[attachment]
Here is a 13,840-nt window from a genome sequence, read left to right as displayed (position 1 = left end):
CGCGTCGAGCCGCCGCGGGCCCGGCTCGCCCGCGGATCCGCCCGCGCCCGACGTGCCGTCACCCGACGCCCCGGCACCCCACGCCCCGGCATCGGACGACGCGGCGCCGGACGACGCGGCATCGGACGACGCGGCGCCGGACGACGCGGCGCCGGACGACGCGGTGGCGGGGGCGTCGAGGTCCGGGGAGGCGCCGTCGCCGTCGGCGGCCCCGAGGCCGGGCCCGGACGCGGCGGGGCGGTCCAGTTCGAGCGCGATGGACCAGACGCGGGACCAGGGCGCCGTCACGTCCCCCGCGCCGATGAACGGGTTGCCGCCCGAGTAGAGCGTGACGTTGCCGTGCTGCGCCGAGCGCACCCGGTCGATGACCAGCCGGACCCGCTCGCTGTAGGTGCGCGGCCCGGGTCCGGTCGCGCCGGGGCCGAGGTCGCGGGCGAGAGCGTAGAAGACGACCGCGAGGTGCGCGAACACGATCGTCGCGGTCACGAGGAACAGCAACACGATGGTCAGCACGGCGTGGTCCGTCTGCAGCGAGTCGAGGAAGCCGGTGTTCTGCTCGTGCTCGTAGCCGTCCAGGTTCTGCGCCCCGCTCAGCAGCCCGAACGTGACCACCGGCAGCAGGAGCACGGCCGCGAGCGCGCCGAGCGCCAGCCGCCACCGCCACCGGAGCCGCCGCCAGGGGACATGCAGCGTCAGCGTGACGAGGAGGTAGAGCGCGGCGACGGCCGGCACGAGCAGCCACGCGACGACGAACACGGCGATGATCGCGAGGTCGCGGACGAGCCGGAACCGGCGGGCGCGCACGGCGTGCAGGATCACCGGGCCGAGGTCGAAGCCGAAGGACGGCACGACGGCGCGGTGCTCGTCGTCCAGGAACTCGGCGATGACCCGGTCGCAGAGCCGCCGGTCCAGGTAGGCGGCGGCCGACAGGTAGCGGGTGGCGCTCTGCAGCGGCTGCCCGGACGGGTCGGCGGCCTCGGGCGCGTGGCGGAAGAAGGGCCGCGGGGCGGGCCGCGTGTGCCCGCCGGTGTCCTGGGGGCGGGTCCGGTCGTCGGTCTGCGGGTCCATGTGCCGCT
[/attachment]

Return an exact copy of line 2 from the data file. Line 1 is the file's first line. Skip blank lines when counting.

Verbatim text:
CGCGTCGAGCCGCCGCGGGCCCGGCTCGCCCGCGGATCCGCCCGCGCCCGACGTGCCGTCACCCGACGCCCCGGCACCCCACGCCCCGGCATCGGACGACGCGGCGCCGGACGACGCGGCATCGGACGACGCGGCGCCGGACGACGCGGCGCCGGACGACGCGGTGGCGGGGGCGTCGAGGTCCGGGGAGGCGCCGTCGCCGTCGGCGGCCCCGAGGCCGGGCCCGGACGCGGCGGGGCGGTCCAGTTCGAGCGCGATGGACCAGACGCGGGACCAGGGCGCCGTCACGTCCCCCGCGCCGATGAACGGGTTGCCGCCCGAGTAGAGCGTGACGTTGCCGTGCTGCGCCGAGCGCACCCGGTCGATGACCAGCCGGACCCGCTCGCTGTAGGTGCGCGGCCCGGGTCCGGTCGCGCCGGGGCCGAGGTCGCGGGCGAGAGCGTAGAAGACGACCGCGAGGTGCGCGAACACGATCGTCGCGGTCACGAGGAACAGCAACACGATGGTCAGCACGGCGTGGTCCGTCTGCAGCGAGTCGAGGAAGCCGGTGTTCTGCTCGTGCTCGTAGCCGTCCAGGTTCTGCGCCCCGCTCAGCAGCCCGAACGTGACCACCGGCAGCAGGAGCACGGCCGCGAGCGCGCCGAGCGCCAGCCGCCACCGCCACCGGAGCCGCCGCCAGGGGACATGCAGCGTCAGCGTGACGAGGAGGTAGAGCGCGGCGACGGCCGGCACGAGCAGCCACGCGACGACGAACACGGCGATGATCGCGAGGTCGCGGACGAGCCGGAACCGGCGGGCGCGCACGGCGTGCAGGATCACCGGGCCGAGGTCGAAGCCGAAGGACGGCACGACGGCGCGGTGCTCGTCGTCCAGGAACTCGGCGATGACCCGGTCGCAGAGCCGCCGGTCCAGGTAGGCGGCGGCCGACAGGTAGCGGGTGGCGCTCTGCAGCGGCTGCCCGGACGGGTCGGCGGCCTCGGGCGCGTGGCGGAAGAAGGGCCGCGGGGCGGGCCGCGTGTGCCCGCCGGTGTCCTGGGGGCGGGTCCGGTCGTCGGTCTGCGGGTCCATGTGCCGCT